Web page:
I suppose this is bothering me in part because, while I know plenty of women my age who have "baby fever," I don't really have it. What I would like is a child. Like, a seven-year-old, who will later be a twelve-year-old, and then a twenty-two-year old who I can take out to buy a suit for her job interview like my mom did for me. I would enjoy having a son or daughter, or one of each, or hell, two of each, and watch them grow up. It would be interesting to see what combination of traits kids would get, between my husband and me. I hope they get his mechanical smarts, even if that means they disassemble the thermostat. And they'll hopefully get his height, which will be nice for them... and for me, really. Once they're grown, I'll have more than one person I can ask to get things off high shelves. However, I kind of hope they get my hair. Because I am a vain person.

But I'm just not that in to babies. And the more I learn about newborns (my three-week-old niece, for instance, is both beautiful and a relentlessly demanding tyrant all at once), the less I want one of those. And the more I read articles like dooce's post, I find myself worried that the newborn stage never really ends. According to posts like that, newborns just morph in to kids who are potty trained, able to speak, and still just as awful to live with. If not worse.

All of those commenters sounded like my greatest fear about parenthood: they sounded regretful. And I hate that when I think about potentially being a parent some day, one of the questions I ask myself is "which would you regret more, NOT having kids, or having them and not liking them?"

That is a gross question.

I am happy with my life now. I've always kind of thought I'd be happy with kids, but posts like this make me worry that kids would ruin everything I love about my life, and then I couldn't take them back, and my husband and I would be stuck resenting each other and the little monsters we created for the rest of our lives together.

But there has to be a way to train kids to move furniture, right? Maybe that's all we'll need to do.

Wednesday, April 14, 2010

Quasi brain dump.

I'd just like to note that I have twelve drafts of blog posts, several of which keep growing. This is a nice mental exercise, but I need to stretch that _posting_ muscle. It's been a month since I've used it.

The lovely and talented Jenna over at That Wife does weekly "brain dump" posts, which I enjoy, so for a change (and for a bit of a shout out to her - she had her baby boy on Monday! Go Jenna!), I shall dump a few things that have been rattling around my brain lately.

First: speaking of recent arrivals, my sister had her baby a bit over two weeks ago, and I was able to fly out at the last minute (thanks to my parents who paid for the ticket) and be there. The actual story is long and it was, to keep it short, not exactly what my sis was hoping for, in terms of a birth experience. However, her baby girl is just beautiful, is very healthy, and loves to eat. If one has to make a choice between a birth that kind of sucks and a baby who's not healthy, well... not much of a choice, right? My niece is strong and beautiful. At the risk of over-the-top schmalz, she resembles her mother.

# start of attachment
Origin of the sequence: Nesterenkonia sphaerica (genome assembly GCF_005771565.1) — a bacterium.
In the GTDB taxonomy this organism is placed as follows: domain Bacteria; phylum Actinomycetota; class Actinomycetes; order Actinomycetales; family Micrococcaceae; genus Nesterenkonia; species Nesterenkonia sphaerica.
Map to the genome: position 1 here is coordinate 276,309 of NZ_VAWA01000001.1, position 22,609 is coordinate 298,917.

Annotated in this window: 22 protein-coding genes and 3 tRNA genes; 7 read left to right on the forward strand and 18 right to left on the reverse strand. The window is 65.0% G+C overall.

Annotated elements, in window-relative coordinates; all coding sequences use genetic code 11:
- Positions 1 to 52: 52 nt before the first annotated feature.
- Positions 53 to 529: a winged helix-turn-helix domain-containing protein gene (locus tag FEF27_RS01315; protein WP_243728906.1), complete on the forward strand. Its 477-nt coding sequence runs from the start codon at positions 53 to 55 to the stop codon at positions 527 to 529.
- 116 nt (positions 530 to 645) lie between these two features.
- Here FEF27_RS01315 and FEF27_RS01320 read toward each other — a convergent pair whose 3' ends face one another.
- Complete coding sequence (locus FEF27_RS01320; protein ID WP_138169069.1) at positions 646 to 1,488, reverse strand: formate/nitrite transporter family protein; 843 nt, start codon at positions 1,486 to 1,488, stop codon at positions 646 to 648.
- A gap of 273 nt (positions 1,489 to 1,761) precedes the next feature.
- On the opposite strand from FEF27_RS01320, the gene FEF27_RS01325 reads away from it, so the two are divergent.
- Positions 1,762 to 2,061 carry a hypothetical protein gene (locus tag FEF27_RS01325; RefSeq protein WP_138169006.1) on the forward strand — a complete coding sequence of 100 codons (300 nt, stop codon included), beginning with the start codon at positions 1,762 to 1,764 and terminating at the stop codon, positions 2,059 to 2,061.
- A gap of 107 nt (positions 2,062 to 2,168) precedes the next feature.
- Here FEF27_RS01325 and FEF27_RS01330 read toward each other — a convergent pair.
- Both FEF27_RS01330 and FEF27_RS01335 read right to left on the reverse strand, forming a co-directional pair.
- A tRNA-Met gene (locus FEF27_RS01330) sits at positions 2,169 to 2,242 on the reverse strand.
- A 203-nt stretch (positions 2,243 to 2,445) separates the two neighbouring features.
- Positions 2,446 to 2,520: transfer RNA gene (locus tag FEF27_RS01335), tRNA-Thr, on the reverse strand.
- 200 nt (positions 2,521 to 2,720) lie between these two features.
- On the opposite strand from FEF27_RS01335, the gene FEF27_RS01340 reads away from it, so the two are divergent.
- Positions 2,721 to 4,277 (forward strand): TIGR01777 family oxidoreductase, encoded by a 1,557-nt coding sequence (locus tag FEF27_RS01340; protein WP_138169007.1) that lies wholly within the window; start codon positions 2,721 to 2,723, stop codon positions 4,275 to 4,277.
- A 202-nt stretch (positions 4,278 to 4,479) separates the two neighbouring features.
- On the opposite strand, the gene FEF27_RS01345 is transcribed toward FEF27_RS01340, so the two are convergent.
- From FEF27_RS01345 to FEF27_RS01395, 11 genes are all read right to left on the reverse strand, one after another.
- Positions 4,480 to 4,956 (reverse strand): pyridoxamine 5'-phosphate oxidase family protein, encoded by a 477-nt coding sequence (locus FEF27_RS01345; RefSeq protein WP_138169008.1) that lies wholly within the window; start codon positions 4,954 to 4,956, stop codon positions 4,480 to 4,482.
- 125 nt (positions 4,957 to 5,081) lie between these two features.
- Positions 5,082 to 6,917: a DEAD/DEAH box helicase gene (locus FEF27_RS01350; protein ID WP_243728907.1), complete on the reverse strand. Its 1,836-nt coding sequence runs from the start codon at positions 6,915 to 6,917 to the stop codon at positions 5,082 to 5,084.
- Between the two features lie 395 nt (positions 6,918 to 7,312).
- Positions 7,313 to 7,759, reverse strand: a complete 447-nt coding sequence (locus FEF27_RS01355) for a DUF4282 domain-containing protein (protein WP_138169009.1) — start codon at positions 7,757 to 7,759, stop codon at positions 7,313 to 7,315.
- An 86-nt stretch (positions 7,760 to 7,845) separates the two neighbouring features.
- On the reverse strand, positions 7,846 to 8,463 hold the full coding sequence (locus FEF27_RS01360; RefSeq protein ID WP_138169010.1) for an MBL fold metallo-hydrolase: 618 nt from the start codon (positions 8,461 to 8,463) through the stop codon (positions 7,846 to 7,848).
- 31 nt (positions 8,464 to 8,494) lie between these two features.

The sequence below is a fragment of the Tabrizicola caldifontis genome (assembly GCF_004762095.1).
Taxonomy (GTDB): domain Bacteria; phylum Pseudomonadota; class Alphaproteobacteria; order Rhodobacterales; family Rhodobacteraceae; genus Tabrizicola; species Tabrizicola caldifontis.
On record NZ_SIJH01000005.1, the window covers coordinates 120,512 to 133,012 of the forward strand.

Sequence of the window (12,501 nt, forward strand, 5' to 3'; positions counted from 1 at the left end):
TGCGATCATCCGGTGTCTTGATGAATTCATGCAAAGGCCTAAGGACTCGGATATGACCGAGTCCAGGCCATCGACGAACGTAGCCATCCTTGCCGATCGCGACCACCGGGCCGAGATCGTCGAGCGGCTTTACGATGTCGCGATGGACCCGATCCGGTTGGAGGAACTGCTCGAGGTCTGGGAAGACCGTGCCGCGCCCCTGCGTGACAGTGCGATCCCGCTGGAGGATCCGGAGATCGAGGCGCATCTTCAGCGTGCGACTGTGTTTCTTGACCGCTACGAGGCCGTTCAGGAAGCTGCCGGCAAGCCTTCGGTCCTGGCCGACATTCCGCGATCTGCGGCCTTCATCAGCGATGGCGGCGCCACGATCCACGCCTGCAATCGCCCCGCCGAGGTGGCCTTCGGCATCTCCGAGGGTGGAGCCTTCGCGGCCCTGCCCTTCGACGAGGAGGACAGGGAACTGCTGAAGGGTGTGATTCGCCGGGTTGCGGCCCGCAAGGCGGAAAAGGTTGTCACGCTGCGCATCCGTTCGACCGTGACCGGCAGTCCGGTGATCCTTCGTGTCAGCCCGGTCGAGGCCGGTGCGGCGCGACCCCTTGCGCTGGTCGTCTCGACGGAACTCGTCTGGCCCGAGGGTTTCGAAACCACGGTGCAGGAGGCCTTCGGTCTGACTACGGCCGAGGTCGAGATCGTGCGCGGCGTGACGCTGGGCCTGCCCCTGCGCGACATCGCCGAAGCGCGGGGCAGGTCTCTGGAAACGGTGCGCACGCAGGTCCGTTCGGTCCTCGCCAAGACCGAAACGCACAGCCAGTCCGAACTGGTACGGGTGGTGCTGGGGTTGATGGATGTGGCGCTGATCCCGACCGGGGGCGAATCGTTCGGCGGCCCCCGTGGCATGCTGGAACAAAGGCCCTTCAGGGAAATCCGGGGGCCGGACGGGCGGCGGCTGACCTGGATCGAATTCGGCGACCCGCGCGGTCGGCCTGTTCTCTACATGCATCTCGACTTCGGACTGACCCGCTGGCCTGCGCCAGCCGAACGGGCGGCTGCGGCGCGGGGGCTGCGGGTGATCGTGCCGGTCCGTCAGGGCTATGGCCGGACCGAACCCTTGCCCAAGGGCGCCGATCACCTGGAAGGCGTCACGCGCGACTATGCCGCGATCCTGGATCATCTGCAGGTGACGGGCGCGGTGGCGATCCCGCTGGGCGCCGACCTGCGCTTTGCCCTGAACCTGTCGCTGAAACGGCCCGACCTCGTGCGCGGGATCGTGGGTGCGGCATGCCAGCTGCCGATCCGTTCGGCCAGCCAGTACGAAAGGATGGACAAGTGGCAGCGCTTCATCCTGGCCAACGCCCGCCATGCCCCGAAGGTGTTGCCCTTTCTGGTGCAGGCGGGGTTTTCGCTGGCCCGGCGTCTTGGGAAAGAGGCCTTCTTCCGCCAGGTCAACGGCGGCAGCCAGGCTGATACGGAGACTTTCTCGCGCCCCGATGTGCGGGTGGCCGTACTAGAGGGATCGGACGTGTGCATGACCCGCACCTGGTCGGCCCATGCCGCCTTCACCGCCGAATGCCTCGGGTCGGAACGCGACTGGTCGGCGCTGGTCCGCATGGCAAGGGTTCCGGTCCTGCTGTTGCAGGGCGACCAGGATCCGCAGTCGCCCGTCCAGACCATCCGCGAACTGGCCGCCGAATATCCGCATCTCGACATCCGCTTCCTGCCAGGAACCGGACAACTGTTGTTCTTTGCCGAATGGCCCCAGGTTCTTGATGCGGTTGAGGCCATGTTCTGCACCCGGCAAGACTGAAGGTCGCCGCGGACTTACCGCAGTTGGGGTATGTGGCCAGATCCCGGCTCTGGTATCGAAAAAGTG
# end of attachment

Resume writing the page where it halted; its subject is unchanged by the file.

I first got to see my niece when she was just under 2 hours old, and I got to hold her when she was 23 hours old - the newest baby I've ever held. I expected to be scared, but I don't know if it's pheromones or the fact that she was completely asleep most of the time or what, but I didn't have my usual newborn worry about breaking her at all. She's cool.

Second: another lovely and talented blogger (and one of my only readers!), Erin over at Just One Week, had a giveaway a few weeks ago for those cool LobotoME notepads... and I WON. I've never won a giveaway on a blog before. Thanks, Erin!

If you're reading here and you like blogs that are actually updated regularly, you should check out Erin's. Her project is cool and her writing style is very enjoyable.

Third: my best bud from preschool-through-high school started an online book club, which is a brilliant idea. I'm too cheap to buy a book every month and I think all the copies of the first book had been stolen from the library, so I didn't get to read the first book. But I own the second book, so I have no excuse. I just have to finish the great book I'm reading at the moment, which shouldn't take long.

Fourth: I'm not actually all that behind on my master's thesis. I'm in the final stage of approval before I can go out in the field! I'm looking forward to doing actual work on this thing rather than proposing.

Fifth: Something else that is starting to take up more of my time and energy these days is triathlon training. The last couple of weeks I've been alternating running and swimming each day. My 13-week countdown starts next week, so I suppose this could be called pre-training before I start actually training (which will have to include a day or two on my bike each week).

What's surprised me so far how tired I am these days. I've trained for races before (nothing longer than 8K... I have crappy knees) and I usually had more energy once I got into it, but I think this triathlon training is a different animal: there's not really a lot of space in the schedule for an all-out rest day, and I think I just need more sleep than I did before. I probably need to change what I eat, as well. I do crave sugar less than I use to... and I want protein all the time. Which presumably means I'm developing muscles.

I need to note that this is for a sprint triathlon, (6 laps swimming in a pool, 12 mile bike, 5K run). I cannot imagine what those Ironman people do. Or how much they eat and sleep.

Side note: for pretty funny commentary on Ironman training, go to Fat Cyclist. He's nuts, but he's doing this to impress a chick. Except she's already agreed to marry him, so I'm not sure why he's doing it, really...

Another side note: my husband has been running with me, which is so nice because he's my favorite running partner and we can chat while we jog. Also: my mother-in-law signed me up for a 5K in hubs's home town on May 1, which is good timing for my training. I totally lucked out on in-laws.

OK! Brain dump complete! How's everybody doing out there in internet land?